"But within the top decile distinctions are nonetheless worth making.

     

    "-- The Rich, defined as the top 10 percent, which today means everyone making $109,000 or more, increased their share of national income during the Great Divergence from about one third (34 percent) to nearly one half (48 percent).

     

    "-- The top 5 percent (Basically, Undeniably, Really, and Stinking Rich; today, everybody making at least $153,000) increased their share from 23 to 37 percent.

     

    "-- The top 1 percent (Undeniably, Really, and Stinking Rich; today, everybody making at least $368,000) more than doubled their share of the national income from 10 to 21 percent.

     

    "-- The top 0.1 percent (Really and Stinking Rich; today, everybody making at least $1.7 million) tripled their share of the national income to 10 percent.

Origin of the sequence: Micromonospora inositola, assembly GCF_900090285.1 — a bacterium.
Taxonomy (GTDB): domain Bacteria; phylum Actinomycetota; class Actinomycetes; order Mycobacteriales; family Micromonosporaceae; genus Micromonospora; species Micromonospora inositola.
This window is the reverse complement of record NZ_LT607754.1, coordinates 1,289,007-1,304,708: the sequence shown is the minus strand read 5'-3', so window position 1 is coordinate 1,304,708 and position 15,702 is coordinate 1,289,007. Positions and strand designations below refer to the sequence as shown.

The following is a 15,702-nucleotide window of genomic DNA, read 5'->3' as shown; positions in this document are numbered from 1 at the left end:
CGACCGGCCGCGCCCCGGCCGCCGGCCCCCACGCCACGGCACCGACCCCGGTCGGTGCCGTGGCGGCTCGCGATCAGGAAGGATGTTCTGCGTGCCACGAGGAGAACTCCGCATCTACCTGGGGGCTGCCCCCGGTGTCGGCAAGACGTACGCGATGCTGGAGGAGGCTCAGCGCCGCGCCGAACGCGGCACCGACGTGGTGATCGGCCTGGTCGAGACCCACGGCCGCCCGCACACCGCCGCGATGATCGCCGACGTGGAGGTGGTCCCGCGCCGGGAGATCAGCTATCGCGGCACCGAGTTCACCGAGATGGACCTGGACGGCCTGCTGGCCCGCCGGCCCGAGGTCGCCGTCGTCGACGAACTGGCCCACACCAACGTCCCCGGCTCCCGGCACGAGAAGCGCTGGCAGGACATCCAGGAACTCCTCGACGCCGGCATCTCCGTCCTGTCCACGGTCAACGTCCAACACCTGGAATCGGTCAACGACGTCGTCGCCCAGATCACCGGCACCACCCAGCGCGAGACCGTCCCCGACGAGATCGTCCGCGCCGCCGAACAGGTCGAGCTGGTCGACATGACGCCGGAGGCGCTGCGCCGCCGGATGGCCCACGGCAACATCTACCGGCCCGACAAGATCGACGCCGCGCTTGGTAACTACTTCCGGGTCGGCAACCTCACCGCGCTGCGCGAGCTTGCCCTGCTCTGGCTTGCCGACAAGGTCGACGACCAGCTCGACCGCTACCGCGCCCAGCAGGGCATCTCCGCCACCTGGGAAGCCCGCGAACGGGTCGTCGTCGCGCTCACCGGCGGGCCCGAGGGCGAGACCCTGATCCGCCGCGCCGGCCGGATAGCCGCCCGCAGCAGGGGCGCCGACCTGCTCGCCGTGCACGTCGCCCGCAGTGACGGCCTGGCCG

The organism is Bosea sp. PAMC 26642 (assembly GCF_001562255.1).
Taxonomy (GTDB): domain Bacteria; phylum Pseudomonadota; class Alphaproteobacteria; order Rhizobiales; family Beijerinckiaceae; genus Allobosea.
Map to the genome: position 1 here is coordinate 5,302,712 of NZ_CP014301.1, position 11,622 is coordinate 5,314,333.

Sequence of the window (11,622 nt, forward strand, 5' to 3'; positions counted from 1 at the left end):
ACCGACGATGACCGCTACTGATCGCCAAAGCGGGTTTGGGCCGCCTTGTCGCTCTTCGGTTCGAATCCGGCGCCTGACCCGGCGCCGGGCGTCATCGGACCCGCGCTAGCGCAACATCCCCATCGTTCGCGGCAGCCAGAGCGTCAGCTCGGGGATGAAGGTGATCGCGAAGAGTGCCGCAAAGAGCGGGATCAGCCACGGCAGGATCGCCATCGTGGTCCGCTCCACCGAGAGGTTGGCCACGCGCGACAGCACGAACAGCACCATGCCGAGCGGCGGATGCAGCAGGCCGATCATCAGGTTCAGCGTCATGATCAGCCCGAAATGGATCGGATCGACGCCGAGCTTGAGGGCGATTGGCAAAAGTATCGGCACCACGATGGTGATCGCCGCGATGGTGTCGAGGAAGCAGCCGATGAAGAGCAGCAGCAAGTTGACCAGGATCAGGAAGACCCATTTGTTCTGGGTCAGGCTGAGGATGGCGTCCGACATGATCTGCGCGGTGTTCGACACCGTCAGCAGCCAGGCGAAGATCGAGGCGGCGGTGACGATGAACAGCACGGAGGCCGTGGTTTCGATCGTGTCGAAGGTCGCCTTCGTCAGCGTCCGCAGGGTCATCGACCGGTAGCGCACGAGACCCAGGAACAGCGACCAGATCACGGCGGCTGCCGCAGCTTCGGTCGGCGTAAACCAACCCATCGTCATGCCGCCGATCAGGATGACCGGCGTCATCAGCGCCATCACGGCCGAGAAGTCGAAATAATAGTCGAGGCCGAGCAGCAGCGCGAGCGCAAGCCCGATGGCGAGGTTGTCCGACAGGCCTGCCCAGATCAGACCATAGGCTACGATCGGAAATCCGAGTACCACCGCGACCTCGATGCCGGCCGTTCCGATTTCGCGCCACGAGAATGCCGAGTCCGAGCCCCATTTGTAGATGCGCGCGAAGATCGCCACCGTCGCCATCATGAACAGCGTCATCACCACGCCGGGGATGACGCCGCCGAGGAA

"-- The top 0.01 percent (the Stinking Rich; today, everybody making at least $9.1 million) nearly quadrupled their share of income during the Great Divergence, from 1.4 to 5 percent.

     

    "Notice a pattern? The richer you are, the faster you expand your slice of your country's income. Or as Emmanuel Saez put it to me, "The [inequality] phenomenon is more extreme the further you go up in the distribution," and it's "very strong once you pass that threshold of the top 1 percent."

     

    "WHO ARE THE STINKING RICH?

     

    ". . . among the Really and Stinking Rich -- the top 0.1 percent, who currently make at least $1.7 million -- 43 percent were executives, managers, and supervisors at nonfinancial firms, and 18 percent were financiers. . .

     

    "American chief executives typically get paid two to three times what their European counterparts earn. . . In 1973, . . . chief executives were paid twenty-seven times more than the average worker. By 2005 that had risen to 262 times.

     

    ". . . [a] quadrupling of chief executives' pay during the 1990s . . .

     

    ". . . financiers . . . Back in 1979, the financial sector represented only 11 percent of the Really and Stinking Rich. By 2005, financiers represented 18 percent . . .